Kathryn Alty: the running blogger always with her next challenge in sight

WE TALK to Kathryn Alty about how her first marathon set her off on a journey full of sporting challenges and triumphs.


Kathryn Alty had always been inspired by long distance running but it wasn’t until 2015 that she ran her first full-distance marathon.

HAVING enjoyed watching the London marathon on TV since she was young Kathryn Alty always knew she would one day compete in such a race. It was in 2015 that she ran in her first marathon and the rest is history. It gave her the inspiration to complete the Deloitte Ride Across Britain the following year and that became the spark which set her off on a life-changing journey. Today she’s never not training for a sporting challenge and is a passionate blogger at www.challengeseeker.net where she shares her progress, thoughts and experiences with the online community.


Kathryn raises money for Macmillan Cancer Support and St Catherine’s Hospice, two charities very close to her heart, and took time out of her busy schedule to talk to us about her current efforts as well as where she draws her inspiration from. Read on to find out about the challenges she’s completed to date and the ’12 challenges in 12 months’ she’s been working towards this year.


What inspired you to run the marathon which became the catalyst for your sporting challenges and blog?


Having watched the London Marathon on TV for as many years as I can remember, I always knew I wanted to run a marathon. Having completed a few half marathons before, I’d caught a bit of the running bug and in 2015 decided I wanted to achieve two things: the first, run a sub two-hour half marathon, the second, run a sub four-hour marathon. My sister fell ill while I was training for my marathon, she was diagnosed with stage 3 bowel cancer in July 2015, by August it was terminal and she sadly passed away. I decided to dedicate the marathon in her memory just a month later in September 2015.


The catalyst for the blog and my other sporting challenges came after I completed the Deloitte Ride Across Britain in September 2016. A year earlier I’d tumbled over the handlebars of my new road bike and barely knew what I was doing. I knew it would be a big ask, but I also knew the training would be my own form of therapy. Along my training journey, I noticed the positive effect the whole thing was having on my nephew and parents, I think my own form of therapy and healing was also healing them too.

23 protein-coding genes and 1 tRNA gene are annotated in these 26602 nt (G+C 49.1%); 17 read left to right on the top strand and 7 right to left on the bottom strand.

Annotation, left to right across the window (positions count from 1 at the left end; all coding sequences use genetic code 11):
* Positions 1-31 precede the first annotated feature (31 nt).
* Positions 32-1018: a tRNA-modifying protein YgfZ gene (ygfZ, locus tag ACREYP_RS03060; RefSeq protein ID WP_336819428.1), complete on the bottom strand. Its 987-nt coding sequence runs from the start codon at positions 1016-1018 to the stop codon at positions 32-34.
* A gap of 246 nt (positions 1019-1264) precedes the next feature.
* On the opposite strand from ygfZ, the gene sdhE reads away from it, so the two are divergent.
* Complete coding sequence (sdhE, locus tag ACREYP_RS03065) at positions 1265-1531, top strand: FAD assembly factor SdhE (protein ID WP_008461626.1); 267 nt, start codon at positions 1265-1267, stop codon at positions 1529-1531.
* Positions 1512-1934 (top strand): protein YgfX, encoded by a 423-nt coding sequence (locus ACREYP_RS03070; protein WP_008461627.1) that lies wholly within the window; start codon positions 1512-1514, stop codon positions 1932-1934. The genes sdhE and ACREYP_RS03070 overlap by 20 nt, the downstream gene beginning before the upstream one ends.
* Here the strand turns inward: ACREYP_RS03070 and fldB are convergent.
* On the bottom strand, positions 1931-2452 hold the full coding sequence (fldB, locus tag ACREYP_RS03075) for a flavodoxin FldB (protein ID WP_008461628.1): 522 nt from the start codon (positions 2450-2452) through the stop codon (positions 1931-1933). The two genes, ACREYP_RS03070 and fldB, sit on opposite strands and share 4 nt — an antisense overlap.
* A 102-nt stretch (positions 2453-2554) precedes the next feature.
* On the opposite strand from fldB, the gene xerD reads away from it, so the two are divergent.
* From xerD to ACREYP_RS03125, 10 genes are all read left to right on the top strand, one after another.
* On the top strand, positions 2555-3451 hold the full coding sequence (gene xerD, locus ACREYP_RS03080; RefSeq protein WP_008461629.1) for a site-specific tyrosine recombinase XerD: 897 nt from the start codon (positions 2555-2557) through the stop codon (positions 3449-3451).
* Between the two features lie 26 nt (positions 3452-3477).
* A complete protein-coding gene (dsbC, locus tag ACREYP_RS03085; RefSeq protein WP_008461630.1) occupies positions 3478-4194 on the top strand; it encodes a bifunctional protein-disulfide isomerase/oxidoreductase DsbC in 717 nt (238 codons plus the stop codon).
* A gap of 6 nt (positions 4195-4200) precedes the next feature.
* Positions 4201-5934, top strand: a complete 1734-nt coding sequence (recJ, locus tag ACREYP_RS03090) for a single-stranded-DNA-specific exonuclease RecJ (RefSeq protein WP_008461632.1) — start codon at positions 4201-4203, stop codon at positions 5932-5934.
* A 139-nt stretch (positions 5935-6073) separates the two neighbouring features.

The blog started in September 2016 after I’d decided that 2017 would be my year of challenges – 12 challenges in 12 months.


Tell us about the process of training for the marathon and the support you were given by friends and family?


Marathon training was a very solo mission for me! I’d found an 18-week training plan and was sticking to it. All was going well until the 18-mile training run. That training run was due the week that my sister passed away.


Running was always my therapy – so I threw myself at it, running away from all the sadness but I had to stop at mile 12 and call for a lift home. In tears I just couldn’t run anymore. So I didn’t, with a month to go until the marathon the training stopped, until I woke up on a sunny Sunday back in London and decided it would be the day, with no real route in mind I set off from my front door and ran and it felt glorious. I felt like I was running on air and finished my 18-miles at race pace. After that, I knew I’d be okay.


Find out more about Kathryn and follow her blog at www.challengeseeker.net.

How did the race go and what were the highs and lows of your first ever marathon?


The race started well. The first 13.1 miles flew by – there were hundreds of others running either the marathon or half-marathon and the atmosphere and buzz was so inspiring. However, when the half marathon runners finished, I realised that I had all that to do again!


After that was a struggle. After my fastest ever half marathon, my legs started to feel it! By mile 15 I was crawling, there were so few people around (both runners and spectators) and the heat started to get to me. I kept moving forward, but slowly, until Beyonce’s Who Run the World came on to my playlist and I realised that I was running my world today, no running, no sub-4 hour marathon. And so I got my mojo back and sailed to mile 25. That’s when all the emotion hit me, in tears I saw the home straight and didn’t think I had anything left, until someone behind said “do it for Tracy” (I had her name on the back of my running top) and I sprinted to my sub-4 hour marathon finish line and hugs from my amazing spectator family.